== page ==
“Before we sold some of the acreage and I was still competing, I knew this property was spacious enough to include a Preliminary course,” Cagle said. “I thought about it often, but I knew it would entail too much money to include that level. I knew it would have to be USEA recognized. That would demand lots of organizing, [travel, lodging, and fees for officials], [USEA] association fees, office fees, advertising fees, etc. While the prestige of being recognized by the national Eventing Association would be so exciting, we feel the unrecognized shows are our niche.”
Being that the recognized competitions run under strict rules and regulations put forth by the USEF, a competitor can expect greater consistency in the standard of competition at every horse trials they attend. For instance, the jumps must be a certain height and width, the courses must be a certain distance, and reports are returned to the Federation to ensure the events are in compliance.
In addition, the officials used for judging must be licensed by the Federation and only a licensed course designer can layout the cross-country course. As Cagle and Hoffos indicated, this increases the cost for the organizers which trickles down to the riders. However, with that comes certain securities like requirements for medical personnel, plus liability coverage for the event and its officials through the governing bodies.
Hoffos noted, however, “Safety is always our first priority, and we do not skimp when it comes to medical coverage at our [schooling] events.” Likewise, Cagle’s EMT has been coming to Hillcrest for 15 years and is on grounds during all their events. He knows the property well, including access points for transportation, and personally tours all changes to the course.
None of this is to say that unrecognized venues do not offer the same standards of competition and safety as their recognized counterparts. In fact, many venues offer both recognized and unrecognized events in the same arenas and over the same courses. The difference is the possible variations that occur due to unrecognized events having more freedom of flexibility in how they run their shows, which could, in some cases, lead to problems.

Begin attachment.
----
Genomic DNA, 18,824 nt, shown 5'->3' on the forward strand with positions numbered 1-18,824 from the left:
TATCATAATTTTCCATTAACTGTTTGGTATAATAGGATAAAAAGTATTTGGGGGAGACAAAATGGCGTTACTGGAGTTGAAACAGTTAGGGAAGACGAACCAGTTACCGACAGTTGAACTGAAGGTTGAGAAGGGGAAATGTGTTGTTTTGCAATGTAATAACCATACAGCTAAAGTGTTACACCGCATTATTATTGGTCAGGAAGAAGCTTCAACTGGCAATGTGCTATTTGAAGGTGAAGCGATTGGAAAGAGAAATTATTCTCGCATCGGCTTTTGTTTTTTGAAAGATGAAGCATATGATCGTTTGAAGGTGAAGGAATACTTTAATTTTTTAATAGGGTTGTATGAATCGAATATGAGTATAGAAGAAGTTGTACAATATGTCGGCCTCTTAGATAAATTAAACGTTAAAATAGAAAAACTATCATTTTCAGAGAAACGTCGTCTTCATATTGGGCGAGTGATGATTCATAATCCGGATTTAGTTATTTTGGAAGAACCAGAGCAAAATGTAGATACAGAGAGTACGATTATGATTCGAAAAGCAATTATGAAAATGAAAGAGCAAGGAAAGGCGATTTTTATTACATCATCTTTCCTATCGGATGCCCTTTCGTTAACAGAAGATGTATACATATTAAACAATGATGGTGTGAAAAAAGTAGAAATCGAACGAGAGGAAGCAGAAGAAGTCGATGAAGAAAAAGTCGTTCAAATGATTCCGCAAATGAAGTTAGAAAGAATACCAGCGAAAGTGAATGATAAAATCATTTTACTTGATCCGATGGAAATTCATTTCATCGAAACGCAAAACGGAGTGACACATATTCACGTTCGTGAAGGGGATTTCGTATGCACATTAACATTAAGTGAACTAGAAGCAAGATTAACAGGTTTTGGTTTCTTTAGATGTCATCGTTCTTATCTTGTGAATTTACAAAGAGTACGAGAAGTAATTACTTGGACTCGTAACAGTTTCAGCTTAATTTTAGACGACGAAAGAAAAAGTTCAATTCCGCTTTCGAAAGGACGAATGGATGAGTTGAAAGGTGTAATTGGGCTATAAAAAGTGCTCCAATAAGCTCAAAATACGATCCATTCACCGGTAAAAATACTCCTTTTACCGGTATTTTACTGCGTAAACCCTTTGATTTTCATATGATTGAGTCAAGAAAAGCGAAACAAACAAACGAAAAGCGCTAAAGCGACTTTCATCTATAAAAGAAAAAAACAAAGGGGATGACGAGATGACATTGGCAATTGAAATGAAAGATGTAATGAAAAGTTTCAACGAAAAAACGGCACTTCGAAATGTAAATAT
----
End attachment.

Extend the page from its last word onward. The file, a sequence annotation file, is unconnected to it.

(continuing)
“Hosting the recognized competitions definitely informs our unrecognized shows. There is a need for schooling events for horses and riders, but it is also important to host these events at a facility that runs recognized events,” Hoffos argued. “This ensures that riders will be competing at a licensed facility, over courses designed by professionals, run by management that knows how to host events.”
Given their experience and the success of the Hillcrest competitions, Cagle doesn’t think this concept can be so broadly applied. “Maybe the best way to figure if a facility is a good one is by the return of competitors year after year. In this time of so many social media outlets, word of mouth seems to be a good way for riders to make their decision as to enter or not,” she said, adding that “organizers are always ready to talk about their courses and welcome any contact.”
Joanne Morse, V.P. of Eventing at the Georgia Dressage and Combined Training Association (GDCTA) believes the quality of competition between recognized and schooling is comparable.
“We’re seeing a lot more of the higher quality judges,” Morse said. “It did used to be the ‘schooling show the judge will be kind.’ We’re not seeing the sugar coating anymore. Maybe for the amoeba riders, but at the same time, they’re giving them good feedback and still a very positive experience.”
Recognized events have a lot of extra perks for competitors and owners, like a VIP tent, prizes, and leaderboard points. And what about the USEA American Eventing Championships presented by Nutrena Feeds (AEC)? You can’t qualify for the AEC at unrecognized events.
Many schooling shows treat their valued guests very well and give out pretty great prizes as well. And while a schooling show might not qualify you for national year-end awards or a ticket to the prestigious AEC, the schooling show community is a vibrant one with many opportunities for participants to further their education and be rewarded for their hard work.
The GDCTA has over 700 members. Their number one mission is education, which is why a big part of their platform is offering clinics and symposiums at reduced rates for members. In addition, they run a “robust” awards program where points can be earned at both nationally recognized and GDCTA recognized shows. In fact, the Junior Novice Champion trophy I won at the GDCTA awards banquet in 2005 remains one of my most precious possessions. I can see it displayed on the shelf as I type this article.